(CNSNews.com) - There is no White House cover-up; the Justice Department has given Congress "every page related to the Fast and Furious operation;" and congressional Republicans are focused on a “politically motivated, taxpayer-funded, election-year fishing expedition," White House press secretary Jay Carney told reporters on Thursday.
But Carney prompted laughter from the White House reporters when he defended President Obama's decision to invoke executive privilege in response to a congressional subpoena for internal executive branch documents:
"This is about principle," Carney said. It has nothing to do -- (laughter) -- no, no this has nothing to do -- we have been absolutely clear about the fact that this operation (Fast and Furious) used a tactic that originated in a field office that was flawed, that was wrong, and that had terrible consequences for the Terry family, and should not have been employed. And this Attorney General, when he learned about it, put an end to it and referred it for investigation.
"I think that is -- long before this became an issue for House Republicans to politicize, this was something that the attorney general made sure was being investigated by the (Justice Department’s) inspector general," he added.
Several times Carney noted that Attorney General Eric Holder has referred the matter to the Justice Department's inspector general. "The Inspector General has full access to all documents we are discussing right now -- full access," Carney said. Congress, on the other hand, has received only 7,600 documents relating solely to Operation Fast and Furious.
Carney insisted that invoking executive privilege "has to do with the absolute necessity of retaining the executive branch’s independence enshrined in the Constitution in the separation of powers."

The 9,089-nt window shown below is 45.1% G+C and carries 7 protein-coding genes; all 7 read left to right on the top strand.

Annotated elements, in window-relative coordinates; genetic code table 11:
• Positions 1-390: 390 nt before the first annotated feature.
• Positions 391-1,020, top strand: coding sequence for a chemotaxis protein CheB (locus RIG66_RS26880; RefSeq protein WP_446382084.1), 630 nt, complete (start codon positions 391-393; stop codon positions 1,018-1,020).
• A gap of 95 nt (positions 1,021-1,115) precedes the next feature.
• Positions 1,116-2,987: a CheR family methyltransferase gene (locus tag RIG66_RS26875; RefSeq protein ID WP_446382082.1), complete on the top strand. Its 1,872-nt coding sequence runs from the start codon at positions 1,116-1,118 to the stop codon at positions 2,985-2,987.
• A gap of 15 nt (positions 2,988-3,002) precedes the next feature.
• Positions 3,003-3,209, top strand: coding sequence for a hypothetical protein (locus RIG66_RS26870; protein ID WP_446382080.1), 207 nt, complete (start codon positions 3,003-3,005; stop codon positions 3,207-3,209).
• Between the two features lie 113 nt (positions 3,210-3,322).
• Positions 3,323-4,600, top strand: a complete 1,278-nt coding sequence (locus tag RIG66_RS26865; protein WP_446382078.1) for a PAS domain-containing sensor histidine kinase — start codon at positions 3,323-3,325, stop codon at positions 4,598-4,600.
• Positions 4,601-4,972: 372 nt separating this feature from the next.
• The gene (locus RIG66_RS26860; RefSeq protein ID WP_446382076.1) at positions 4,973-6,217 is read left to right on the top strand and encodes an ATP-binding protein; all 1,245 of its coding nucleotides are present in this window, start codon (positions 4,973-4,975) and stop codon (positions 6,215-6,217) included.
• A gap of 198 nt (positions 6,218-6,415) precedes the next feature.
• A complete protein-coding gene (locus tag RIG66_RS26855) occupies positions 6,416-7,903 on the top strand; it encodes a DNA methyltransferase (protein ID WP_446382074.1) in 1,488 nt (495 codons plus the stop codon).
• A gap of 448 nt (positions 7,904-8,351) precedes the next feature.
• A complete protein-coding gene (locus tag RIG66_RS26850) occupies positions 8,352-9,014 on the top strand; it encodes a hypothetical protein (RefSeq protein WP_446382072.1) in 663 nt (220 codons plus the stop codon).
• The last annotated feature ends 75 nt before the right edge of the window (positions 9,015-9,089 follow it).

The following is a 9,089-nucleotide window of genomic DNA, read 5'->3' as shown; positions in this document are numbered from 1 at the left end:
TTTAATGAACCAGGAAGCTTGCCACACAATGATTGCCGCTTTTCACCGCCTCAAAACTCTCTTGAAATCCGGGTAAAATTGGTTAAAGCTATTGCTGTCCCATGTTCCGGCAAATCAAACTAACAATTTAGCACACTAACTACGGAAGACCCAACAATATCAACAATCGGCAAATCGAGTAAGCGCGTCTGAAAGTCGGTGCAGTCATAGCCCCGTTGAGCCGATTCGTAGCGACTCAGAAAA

Rep. Darrell Issa (R-Calif.), chairman of the House Oversight and Government Reform committee, says the committee has been refused internal executive branch documents that would help Congress understand who at the Justice Department should have known about the "reckless" gun-running tactics; how the department concluded that Operation Fast and Furious was fundamentally flawed; how the Justice Department dealt with whistleblowers; and the extent to which the Justice Department tried to conceal information from Congress.
“Understanding the post-February 4th period is critical to the Committee’s investigation,” says the contempt resolution the committee passed on Wednesday.
On Feb. 4, 2011 -- almost two months after U.S. Border Patrol Agent Brian Terry was killed -- the Justice Department sent a letter to Congress denying whistleblower allegations that the Bureau of Alcohol, Tobacco, Firearms and Explosives knowingly allowed guns to "walk" to Mexican drug cartels.
In that Feb. 4 letter, the Justice Department insisted that the ATF always makes "every effort to interdict weapons that have been purchased illegally and prevent their transportation to Mexico." The Justice Department also rejected accusations that two assault rifles found near the scene of Terry's murder were part of ATF's gun-walking scheme.
Nearly ten months later, the Justice Department sent Congress another letter, rescinding its Feb. 4 denials and admitting that Operation Fast and Furious was "fundamentally flawed."
Lawmakers believe internal documents generated after Feb. 4 would indicate whether the executive branch was trying to conceal information.
On Thursday, House Speaker John Boehner said the Obama administration “has stonewalled Congress’s legitimate oversight responsibilities.”
“Listen, the American people deserve the truth, and the administration has an obligation to turn over the relevant documents right now. The decision to invoke executive privilege is an admission that White House officials were involved in decisions that mislead the Congress and have covered up the truth. So, what is the Obama administration hiding in Fast and Furious?”